Dominion gives update on power restoration

Thousands in the dark after Hurricane Matthew

VIRGINIA BEACH, Va. (WVEC) -- It's become a familiar sight across Hampton Roads neighborhoods: flooded streets, abandoned cars in intersections, and homes darkened due to power outages.

“Flooding is normal in Windsor Woods, but not this bad,” says Sharon Moore of the Virginia Beach neighborhood near Mount Trashmore.

It’s a bad situation made worse, because of massive power outages for hundreds of thousands of residents. 

“I didn't even buy a case of water,” she says. “I just didn't think it was going to be this bad.”

Flooding followed by power outages were especially bad in Virginia Beach, where more than half of all Dominion Virginia Power's customers -- 83,000 -- lost power. A company spokesperson says that crews first need to restore power to places like hospitals and fire departments, then areas with wide-spread outages such as neighborhoods. 

“By tomorrow (Monday) afternoon we should be able to give folks a pretty good idea of how long it's going to take us to clean up after Matthew,” says Dan Genest with Dominion Virginia Power. 

He says by Monday afternoon, the company should also be able to at least tell customers when crews will restore their power. 

Area-wide, Hurricane Matthew impacted more than 340,000 customers, but still about 200,000 less than when Hurricane Irene hit in 2011.

“Irene was really a wind event, and Matthew was a rain event,” Genest says.

That's due to lots of flooding and downed trees, which made it difficult for crews to get out and restore power.

“Hopefully it will come back on soon and we can get back to normal around here,” says Keith Lovell, a Virginia Beach resident.

Until then, power officials urge residents to leave removal of any trees or power lines to power and utility crews.

“We urge them to be extremely careful, because they may not know that we have a line that gotten taken down by that tree and if they make contact with it could be disastrous,” Genest said. 

To report a downed wire call 1-866-DOM-HELP. The best way to report a power outage, Genest says, is by visiting the Dominion Virginia Power web site. Residents can also call 1-866-DOM-HELP.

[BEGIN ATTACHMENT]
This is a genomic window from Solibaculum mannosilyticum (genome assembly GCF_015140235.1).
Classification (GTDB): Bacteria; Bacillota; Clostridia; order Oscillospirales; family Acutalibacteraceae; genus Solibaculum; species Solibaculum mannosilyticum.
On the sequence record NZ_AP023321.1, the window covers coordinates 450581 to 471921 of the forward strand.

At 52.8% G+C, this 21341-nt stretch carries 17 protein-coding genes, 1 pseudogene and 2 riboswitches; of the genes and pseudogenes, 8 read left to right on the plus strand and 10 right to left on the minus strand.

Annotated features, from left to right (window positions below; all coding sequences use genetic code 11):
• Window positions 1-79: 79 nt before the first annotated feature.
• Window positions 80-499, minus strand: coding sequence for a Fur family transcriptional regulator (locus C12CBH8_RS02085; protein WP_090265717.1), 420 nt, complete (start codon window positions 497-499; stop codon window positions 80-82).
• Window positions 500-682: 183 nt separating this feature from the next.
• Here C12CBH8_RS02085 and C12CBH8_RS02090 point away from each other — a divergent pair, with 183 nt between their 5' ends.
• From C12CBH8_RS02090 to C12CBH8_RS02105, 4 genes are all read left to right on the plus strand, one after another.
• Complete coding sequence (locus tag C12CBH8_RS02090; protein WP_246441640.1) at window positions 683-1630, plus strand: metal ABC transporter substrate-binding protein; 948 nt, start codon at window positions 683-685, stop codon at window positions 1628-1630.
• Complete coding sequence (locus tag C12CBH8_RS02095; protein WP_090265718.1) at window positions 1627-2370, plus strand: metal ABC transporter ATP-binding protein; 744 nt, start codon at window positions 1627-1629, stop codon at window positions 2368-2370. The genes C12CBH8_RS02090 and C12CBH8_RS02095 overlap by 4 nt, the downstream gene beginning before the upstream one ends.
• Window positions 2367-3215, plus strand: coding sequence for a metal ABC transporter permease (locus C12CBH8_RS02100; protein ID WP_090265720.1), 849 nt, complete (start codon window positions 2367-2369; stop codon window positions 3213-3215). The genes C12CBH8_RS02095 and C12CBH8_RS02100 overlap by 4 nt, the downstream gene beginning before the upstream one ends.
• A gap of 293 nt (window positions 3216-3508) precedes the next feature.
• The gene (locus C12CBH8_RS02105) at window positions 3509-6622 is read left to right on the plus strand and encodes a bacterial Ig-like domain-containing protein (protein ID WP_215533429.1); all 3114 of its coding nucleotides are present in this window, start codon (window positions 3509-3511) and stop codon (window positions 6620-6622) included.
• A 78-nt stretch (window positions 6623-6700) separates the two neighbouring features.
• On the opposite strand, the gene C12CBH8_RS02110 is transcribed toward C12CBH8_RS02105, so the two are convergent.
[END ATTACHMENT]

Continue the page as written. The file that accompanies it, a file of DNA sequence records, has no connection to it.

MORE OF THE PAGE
Residents are also encouraged to use Dominion's online outage map to report and track outages.

Restoration update

Dominion released an update on outages across the area on Monday morning:

About 16% of customers remain without power in Hampton Roads and northern North Carolina. That's nearly 132,000 customers.  The biggest trouble spots are in Virginia Beach, our northern North Carolina areas, Chesapeake and Norfolk where repairs must be made to broken poles, broken cross arms and downed wire. We hope to have estimated times of restoration by midday today.

More than 445,000 customers have been impacted across all of Virginia and northern North Carolina since 4 pm on Saturday, the majority in Hampton roads Virginia and NC.More than half of customers been restored.

Our crews were limited by extremely hazardous conditions yesterday as they worked to complete damage assessments—many roads and bridges were flooded.  Crews had to be even more mindful of downed power lines, which could be submerged in water, and the high winds for much of the day made it too dangerous to use bucket trucks to make repairs

We had more than 2,300 people working on restoration across our service area. That number has increased today with 500 additional line workers onto our system—our contractors are returning from Florida and our neighboring utilities have provided additional help.

We continue to work with local government and emergency responders to clear roads and make them safe to pass.


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